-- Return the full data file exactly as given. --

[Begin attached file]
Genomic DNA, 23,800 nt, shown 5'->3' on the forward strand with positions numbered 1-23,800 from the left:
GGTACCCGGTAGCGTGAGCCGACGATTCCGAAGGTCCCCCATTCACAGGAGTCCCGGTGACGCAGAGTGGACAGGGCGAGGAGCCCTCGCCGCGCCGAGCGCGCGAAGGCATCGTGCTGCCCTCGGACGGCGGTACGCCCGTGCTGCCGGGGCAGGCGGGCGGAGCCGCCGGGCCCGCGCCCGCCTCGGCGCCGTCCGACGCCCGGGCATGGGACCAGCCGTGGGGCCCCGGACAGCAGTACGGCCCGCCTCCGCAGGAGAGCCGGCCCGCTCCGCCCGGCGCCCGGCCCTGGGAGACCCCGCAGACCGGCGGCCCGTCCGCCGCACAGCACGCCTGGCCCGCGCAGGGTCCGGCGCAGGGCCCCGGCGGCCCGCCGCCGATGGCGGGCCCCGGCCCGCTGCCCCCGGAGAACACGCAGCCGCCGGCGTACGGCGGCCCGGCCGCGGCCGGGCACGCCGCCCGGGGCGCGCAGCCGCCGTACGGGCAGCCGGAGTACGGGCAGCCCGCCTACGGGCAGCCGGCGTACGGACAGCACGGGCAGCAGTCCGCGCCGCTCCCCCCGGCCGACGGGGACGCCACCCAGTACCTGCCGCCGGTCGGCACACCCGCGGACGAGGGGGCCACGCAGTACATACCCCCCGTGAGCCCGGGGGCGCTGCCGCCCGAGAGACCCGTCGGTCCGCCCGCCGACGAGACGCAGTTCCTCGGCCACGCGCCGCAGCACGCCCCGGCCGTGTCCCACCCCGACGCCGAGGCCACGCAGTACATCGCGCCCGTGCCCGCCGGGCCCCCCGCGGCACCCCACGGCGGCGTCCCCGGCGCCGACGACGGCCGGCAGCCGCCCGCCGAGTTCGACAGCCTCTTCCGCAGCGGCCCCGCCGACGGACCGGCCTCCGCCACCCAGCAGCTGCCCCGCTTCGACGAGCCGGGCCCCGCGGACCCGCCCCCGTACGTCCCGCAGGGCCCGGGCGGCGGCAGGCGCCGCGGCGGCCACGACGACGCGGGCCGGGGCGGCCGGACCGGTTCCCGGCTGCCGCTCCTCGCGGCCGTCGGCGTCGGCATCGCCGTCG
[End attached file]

Genomic DNA, 23,800 nt, shown 5'->3' on the forward strand with positions numbered 1-23,800 from the left:
GGTACCCGGTAGCGTGAGCCGACGATTCCGAAGGTCCCCCATTCACAGGAGTCCCGGTGACGCAGAGTGGACAGGGCGAGGAGCCCTCGCCGCGCCGAGCGCGCGAAGGCATCGTGCTGCCCTCGGACGGCGGTACGCCCGTGCTGCCGGGGCAGGCGGGCGGAGCCGCCGGGCCCGCGCCCGCCTCGGCGCCGTCCGACGCCCGGGCATGGGACCAGCCGTGGGGCCCCGGACAGCAGTACGGCCCGCCTCCGCAGGAGAGCCGGCCCGCTCCGCCCGGCGCCCGGCCCTGGGAGACCCCGCAGACCGGCGGCCCGTCCGCCGCACAGCACGCCTGGCCCGCGCAGGGTCCGGCGCAGGGCCCCGGCGGCCCGCCGCCGATGGCGGGCCCCGGCCCGCTGCCCCCGGAGAACACGCAGCCGCCGGCGTACGGCGGCCCGGCCGCGGCCGGGCACGCCGCCCGGGGCGCGCAGCCGCCGTACGGGCAGCCGGAGTACGGGCAGCCCGCCTACGGGCAGCCGGCGTACGGACAGCACGGGCAGCAGTCCGCGCCGCTCCCCCCGGCCGACGGGGACGCCACCCAGTACCTGCCGCCGGTCGGCACACCCGCGGACGAGGGGGCCACGCAGTACATACCCCCCGTGAGCCCGGGGGCGCTGCCGCCCGAGAGACCCGTCGGTCCGCCCGCCGACGAGACGCAGTTCCTCGGCCACGCGCCGCAGCACGCCCCGGCCGTGTCCCACCCCGACGCCGAGGCCACGCAGTACATCGCGCCCGTGCCCGCCGGGCCCCCCGCGGCACCCCACGGCGGCGTCCCCGGCGCCGACGACGGCCGGCAGCCGCCCGCCGAGTTCGACAGCCTCTTCCGCAGCGGCCCCGCCGACGGACCGGCCTCCGCCACCCAGCAGCTGCCCCGCTTCGACGAGCCGGGCCCCGCGGACCCGCCCCCGTACGTCCCGCAGGGCCCGGGCGGCGGCAGGCGCCGCGGCGGCCACGACGACGCGGGCCGGGGCGGCCGGACCGGTTCCCGGCTGCCGCTCCTCGCGGCCGTCGGCGTCGGCATCGCCGTCG